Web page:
Jungles relayed a set of inspirational ideas that have guided him: “Study nature, stay close to nature, it will never fail you” (Frank Lloyd Wright). “Always do what you say you are going to do” (his mother). Also, “do right, fear not.” For him, another inspiration is nature in Florida. Even in his urban, man-made projects, he tries to project this view of nature, adding that “gardens are for man, they are not natural, but should be complimentary to nature.”

In Miami, Jungles collaborated with Herzog + de Meuron on their 1111 Lincoln Road project, creating a new streetscape, plaza, and two lush interior courtyards inspired by Modern sidewalk designs planned but unrealized in Miami (see image at top and below). For his new streetscape, Jungles created combined platforms that serve as benches, house bioinfiltration and silva cell system to keep the islands of rich vegetation healthy, and feature plants from the Everglades, bringing native Floridian landscape back to the city.


He called the project “bringing back the mangroves.” He added that “kids love it” and he’s really happy about that.


Charles Renfro on the Role of Glass in Contemporary Urban Renewal  

Charles Renfro, Diller, Scofidio + Renfro, largely veered away from Modern landscape architecture, instead talking about glass. He said it’s a material that has “transformed cities,” creating a “new level of engagement,” so perhaps we need to “rethink what glass is about.” He said glass can be used to frame a new relationship with the city, just as James Corner Field Operations and his firm have done to great effect in segments of the High Line park.

“Glass performs best when you least understand its presence,” said Renfro. In the case of Philip Johnson’s Glass House, the absence of structural elements – just walls of glass – bring nature right into the house.

Unfortunately, he added, with post-modernism, “glass, minimalism, functionalism had fallen off the map.” Post-modernism grew up because many architects thought “architecture had lost its meaning.” Modern buildings were no longer embodied with meaning but dull and characterless.

Rem Koolhaas then brought a focus on “seeing,” making the process of seeing “layered and complex.” One of his preoccupations then became “looking at looking.” For Renfro, glass could become about “manipulation, turning things on its head.” As an example, in the High Line, glass holes in the girders provide views. The 10th avenue overlook turns the city into a theatre. Glass helps accomplish this.


In their revamp of Lincoln Center, Diller Scofidio + Renfro also used glass to try to “undo much of the damage” of that massive urban renewal project. In that case, “a thriving neighborhood was turned into a stark, unfriendly place.” The great modern architects who worked on Lincoln Center didn’t see the dense brownstone-filled streets as a neighborhood, merely a slum ready for a new concept. To remedy their errors, his firm “stripped the base from the buildings” of Alice Tully Hall, creating a new sense of “inside/outside” urban appeal. By blurring inside and out, he hopes they helped “correct urban wrongs.” One important piece of the project was the Illumination Lawn, a new slanted public green roof park on top of one of the area’s most pricey restaurants.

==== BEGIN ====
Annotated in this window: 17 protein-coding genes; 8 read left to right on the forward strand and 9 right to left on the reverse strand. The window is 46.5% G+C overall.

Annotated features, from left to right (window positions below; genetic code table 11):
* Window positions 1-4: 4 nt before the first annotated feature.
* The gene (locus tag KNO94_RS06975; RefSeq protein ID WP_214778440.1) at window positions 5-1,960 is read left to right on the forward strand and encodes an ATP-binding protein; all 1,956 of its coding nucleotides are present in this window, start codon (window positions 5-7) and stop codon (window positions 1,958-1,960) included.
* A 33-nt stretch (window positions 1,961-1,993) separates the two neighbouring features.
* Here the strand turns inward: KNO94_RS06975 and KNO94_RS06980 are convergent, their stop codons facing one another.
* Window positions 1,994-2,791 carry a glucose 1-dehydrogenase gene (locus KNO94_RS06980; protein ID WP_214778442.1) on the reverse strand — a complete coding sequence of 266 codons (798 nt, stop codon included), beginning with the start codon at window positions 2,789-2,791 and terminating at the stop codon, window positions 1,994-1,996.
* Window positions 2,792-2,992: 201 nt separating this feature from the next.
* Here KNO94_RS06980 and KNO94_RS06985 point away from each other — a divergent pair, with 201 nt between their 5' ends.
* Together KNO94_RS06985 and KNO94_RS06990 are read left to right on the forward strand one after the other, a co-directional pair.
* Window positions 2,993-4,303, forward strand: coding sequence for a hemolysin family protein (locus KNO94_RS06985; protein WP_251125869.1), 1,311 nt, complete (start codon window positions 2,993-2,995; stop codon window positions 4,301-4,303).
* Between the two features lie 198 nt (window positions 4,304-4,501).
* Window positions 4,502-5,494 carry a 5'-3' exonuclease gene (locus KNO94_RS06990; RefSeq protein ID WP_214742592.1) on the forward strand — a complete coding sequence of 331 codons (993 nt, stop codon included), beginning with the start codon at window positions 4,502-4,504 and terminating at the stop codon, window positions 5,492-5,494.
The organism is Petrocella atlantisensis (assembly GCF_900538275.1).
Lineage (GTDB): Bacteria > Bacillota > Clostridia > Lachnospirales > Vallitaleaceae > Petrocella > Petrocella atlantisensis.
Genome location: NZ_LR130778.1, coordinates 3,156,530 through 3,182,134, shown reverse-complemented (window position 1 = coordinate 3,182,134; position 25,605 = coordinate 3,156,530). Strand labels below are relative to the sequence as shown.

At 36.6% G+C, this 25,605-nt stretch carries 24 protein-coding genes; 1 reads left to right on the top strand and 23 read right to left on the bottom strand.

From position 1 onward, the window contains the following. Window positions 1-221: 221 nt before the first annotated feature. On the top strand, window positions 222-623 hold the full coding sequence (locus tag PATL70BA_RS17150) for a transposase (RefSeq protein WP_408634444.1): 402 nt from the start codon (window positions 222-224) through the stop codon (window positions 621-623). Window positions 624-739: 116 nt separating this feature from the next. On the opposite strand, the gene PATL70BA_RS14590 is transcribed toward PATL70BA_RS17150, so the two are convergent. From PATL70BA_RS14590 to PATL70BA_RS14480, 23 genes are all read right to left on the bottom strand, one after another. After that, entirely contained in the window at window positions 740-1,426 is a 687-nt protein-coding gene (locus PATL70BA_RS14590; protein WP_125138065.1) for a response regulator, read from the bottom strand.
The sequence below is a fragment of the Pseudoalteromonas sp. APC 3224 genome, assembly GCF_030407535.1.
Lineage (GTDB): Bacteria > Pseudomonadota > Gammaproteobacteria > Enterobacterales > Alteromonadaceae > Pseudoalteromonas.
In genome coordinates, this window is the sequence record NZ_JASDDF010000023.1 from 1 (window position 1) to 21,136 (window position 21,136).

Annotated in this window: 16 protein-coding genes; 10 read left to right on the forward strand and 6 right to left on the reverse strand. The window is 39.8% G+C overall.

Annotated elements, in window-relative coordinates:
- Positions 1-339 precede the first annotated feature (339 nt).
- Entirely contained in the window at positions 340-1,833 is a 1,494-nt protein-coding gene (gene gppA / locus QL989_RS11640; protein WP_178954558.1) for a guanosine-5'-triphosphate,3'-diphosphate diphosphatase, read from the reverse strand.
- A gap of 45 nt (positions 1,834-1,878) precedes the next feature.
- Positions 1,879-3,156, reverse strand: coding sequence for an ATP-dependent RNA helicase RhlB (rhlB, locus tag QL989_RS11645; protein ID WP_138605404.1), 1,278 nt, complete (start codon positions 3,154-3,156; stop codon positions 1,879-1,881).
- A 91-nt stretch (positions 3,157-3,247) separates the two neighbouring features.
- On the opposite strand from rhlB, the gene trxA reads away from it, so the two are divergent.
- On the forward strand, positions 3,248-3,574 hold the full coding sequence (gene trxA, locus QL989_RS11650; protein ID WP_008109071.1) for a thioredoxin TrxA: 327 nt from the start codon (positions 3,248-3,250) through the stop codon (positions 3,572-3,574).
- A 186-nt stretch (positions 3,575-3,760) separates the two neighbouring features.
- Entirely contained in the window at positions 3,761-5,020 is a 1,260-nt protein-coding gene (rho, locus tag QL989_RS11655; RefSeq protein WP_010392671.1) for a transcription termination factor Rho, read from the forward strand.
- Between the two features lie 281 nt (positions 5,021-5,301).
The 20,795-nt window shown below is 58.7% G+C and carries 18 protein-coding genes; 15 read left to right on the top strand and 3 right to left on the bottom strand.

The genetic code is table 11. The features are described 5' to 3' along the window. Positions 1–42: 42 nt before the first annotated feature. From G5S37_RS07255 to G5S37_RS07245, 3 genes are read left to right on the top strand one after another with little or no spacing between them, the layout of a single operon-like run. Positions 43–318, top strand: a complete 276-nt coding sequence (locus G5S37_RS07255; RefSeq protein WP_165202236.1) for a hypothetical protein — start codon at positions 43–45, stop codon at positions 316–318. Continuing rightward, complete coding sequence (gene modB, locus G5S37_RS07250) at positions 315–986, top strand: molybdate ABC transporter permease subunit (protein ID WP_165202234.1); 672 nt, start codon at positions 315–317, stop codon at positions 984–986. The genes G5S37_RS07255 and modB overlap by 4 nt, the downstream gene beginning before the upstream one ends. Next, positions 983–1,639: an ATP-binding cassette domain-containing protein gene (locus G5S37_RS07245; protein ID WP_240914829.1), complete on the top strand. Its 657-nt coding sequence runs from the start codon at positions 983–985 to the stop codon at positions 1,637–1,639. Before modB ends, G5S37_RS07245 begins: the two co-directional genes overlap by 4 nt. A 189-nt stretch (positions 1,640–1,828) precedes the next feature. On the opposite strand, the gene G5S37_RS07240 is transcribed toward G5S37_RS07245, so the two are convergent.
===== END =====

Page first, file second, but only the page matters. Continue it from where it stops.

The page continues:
In contrast with the rave reviews of the new Alice Tully Hall and their work on the High Line park, The New York Times didn’t give the firm’s landscape work in Lincoln Center a positive review, arguing that famed Modern landscape architect Dan Kiley had done a better job with some of the original, challenging plaza spaces.

In addition, in a rare public rebuke from a conference organizer, Charles Birnbaum, FASLA, President and Founder, The Cultural Landscape Foundation, found Renfro’s reference to the Lincoln Center lawns, which he said “were for all you landscape architects,” “offensive.” Birnbaum clearly wanted Renfro to focus on how architects and landscape architects work together on urban projects, and said “we need to stop playing the game” that pits different design fields against each other.

Elizabeth Meyer and Michael Van Valkenburgh Use Nature to Renew the Arch Grounds in St. Louis

Elizabeth Meyer, FASLA, Associate Professor of Landscape Architecture, University of Virginia, and Michael Van Valkenburgh, FASLA, Principal, Michael Van Valkenburgh Associates, teamed up to discuss the St. Louis Arch grounds restoration and redesign project now underway. Van Valkenburgh beat out many firms to win that competition (see earlier interview).

Meyer said the public focus has always been on Eero Saarinen‘s great arch, with little attention paid to the important work of his key partner, Modern landscape architect Dan Kiley, who designed the grounds. Perhaps this is because the grounds took so long to complete: While the design for the grounds were completed in 1965, the design wasn’t fully implemented until 1981.

Stepping back for a moment, Meyer said many urban renewal projects were “biophysical wastelands,” featuring compacted soils, low oxygen levels, heavy runoff, and other complex ecological problems. “Parks and gardens were grafted onto guilty urban renewal sites” but little there was little thought to the biotic health of the systems. She said the sustainable re-design effort is a challenge, because “remaking some of these original elements makes no sense.” Since the park was designed, concepts of environmental sustainability have dramatically changed. “Sustainable design would remove key aspects like lawns.” On the other side, there are those who argue for the preservation of all materials to ensure the integrity of the design.